You may need some spacers to get them correctly positioned in/out and prevent/reduce rubbing, and with the wider option in the rear vs the square setup this other guy had gives you more chance for rubbing in the rear.

I did not find example where somebody had both the over sized tire and 305 width but it looks pretty promising.

I would do some Photoshop with the different ratio options (i think some tire sites will do tire size simulation) so you can see what the difference would look like before buying the tires.
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Old 03-12-2019, 06:56 AM
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https://www.bimmerfest.com/forums/sh...d.php?t=802986

Another thread where somebody mentions the max size you can fit without a lift kit. It's almost exactly the diameter of your goal tire: not as wide again In the rear so that's the main question: you said you found somebody that put on the same sizes as you were hoping to use, not sure if that also included the wider rear tire or if it included the wider rim, but there are some useful references of people that have done very similar tires to your goal that you can use to make an informed decision.

From a look standpoint, I don't think a completely filled wheel well is any better a look than a 2" thin sidewall crazy low profile tire on a big rim they basically are both variants of "low rider". The main advantage of higher ratio will be a softer ride which is a reasonable excuse to fill the wheel well, I just don't think it will look better than the more advised options (one step lower profile than you wish to use). That's why I said get tire scale photos and Photoshop them on your car: you may love the look and it's far more important you like It.

I don't think in the real world you will find any significant difference in road feel between 35 and 40 ratio tires and they will both be obviously very low profile on 22s there is no getting around that. So back to Photoshop: which will look nicer: more filled wheel well making the car look dropped, or a thinner sidewall making the car look more like a racer ?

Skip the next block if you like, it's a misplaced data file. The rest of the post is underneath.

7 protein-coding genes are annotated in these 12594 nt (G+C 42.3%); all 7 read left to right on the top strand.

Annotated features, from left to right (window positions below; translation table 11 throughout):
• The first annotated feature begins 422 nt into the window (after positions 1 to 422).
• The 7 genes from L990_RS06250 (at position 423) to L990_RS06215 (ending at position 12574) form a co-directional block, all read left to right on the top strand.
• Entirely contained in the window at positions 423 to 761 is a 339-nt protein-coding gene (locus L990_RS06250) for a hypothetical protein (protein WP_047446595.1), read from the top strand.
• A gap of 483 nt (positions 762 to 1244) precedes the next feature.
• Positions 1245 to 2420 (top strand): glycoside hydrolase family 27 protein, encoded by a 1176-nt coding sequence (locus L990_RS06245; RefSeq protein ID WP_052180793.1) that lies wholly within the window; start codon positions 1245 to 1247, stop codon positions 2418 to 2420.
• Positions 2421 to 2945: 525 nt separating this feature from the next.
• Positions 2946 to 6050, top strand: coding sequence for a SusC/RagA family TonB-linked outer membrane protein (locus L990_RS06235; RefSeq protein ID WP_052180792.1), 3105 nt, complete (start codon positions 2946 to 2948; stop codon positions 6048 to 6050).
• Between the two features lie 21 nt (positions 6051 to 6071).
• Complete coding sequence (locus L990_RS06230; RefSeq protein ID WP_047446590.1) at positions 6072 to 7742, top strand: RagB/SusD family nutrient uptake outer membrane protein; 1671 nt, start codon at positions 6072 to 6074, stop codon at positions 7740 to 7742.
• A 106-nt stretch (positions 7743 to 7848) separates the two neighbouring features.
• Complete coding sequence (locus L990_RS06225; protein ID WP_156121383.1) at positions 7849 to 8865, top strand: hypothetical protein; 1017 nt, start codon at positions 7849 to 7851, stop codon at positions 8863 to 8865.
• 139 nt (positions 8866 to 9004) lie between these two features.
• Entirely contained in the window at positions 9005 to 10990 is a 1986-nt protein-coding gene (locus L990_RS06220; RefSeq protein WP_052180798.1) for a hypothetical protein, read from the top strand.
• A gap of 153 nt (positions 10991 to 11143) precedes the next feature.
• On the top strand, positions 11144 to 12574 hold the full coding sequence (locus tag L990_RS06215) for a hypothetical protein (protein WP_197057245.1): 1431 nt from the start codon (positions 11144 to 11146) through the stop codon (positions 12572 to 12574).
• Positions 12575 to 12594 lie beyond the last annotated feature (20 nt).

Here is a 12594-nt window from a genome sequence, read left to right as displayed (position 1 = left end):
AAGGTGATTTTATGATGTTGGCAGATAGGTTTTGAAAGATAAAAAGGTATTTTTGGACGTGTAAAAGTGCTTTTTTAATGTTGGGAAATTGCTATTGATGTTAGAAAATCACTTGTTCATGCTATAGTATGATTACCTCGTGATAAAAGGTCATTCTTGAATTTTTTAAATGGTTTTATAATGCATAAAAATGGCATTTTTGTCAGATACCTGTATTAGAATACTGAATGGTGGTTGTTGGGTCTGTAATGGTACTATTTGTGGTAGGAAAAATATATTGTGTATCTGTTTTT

If I had an opportunity to pick up a set of rims in a style I really liked I'd be working to solve the same problem. I would as I mentioned first aim for closer to 1-2% oversized vs 4-5% for numerous reasons but there is support for going up to the size of your target and does not seem unreasonable, other than I did not see much response to the queries of did you have rubbing problems etc; not a lot of follow-up from the guys that did the oversize mods.
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Old 03-12-2019, 07:00 AM
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ACHTUNG,

I run low profile tires and unless you have really good roads you're likely to be needing rims quickly. I have damn near shattered a rim on a pothole here, so be advised.

And on another note, you may want to pull your horns in as Andrew is one of the most knowledgeable and nicest guys on here and there's no way he would get snippy or condescending with anyone here.

Sent from my SM-A730F using Tapatalk
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Old 03-12-2019, 01:10 PM
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I am currently running 17" wheels. I have run 20". I went back to the 17" because I didn't like the harshness of the ride with the 20's. They were wide too and seemed to want to wander when encountering cracks and things in the roadway. I loved the way they looked, but my X is a daily driver, so comfort one out.

Personal opinion: I don't like the look of super large rims with thin tires.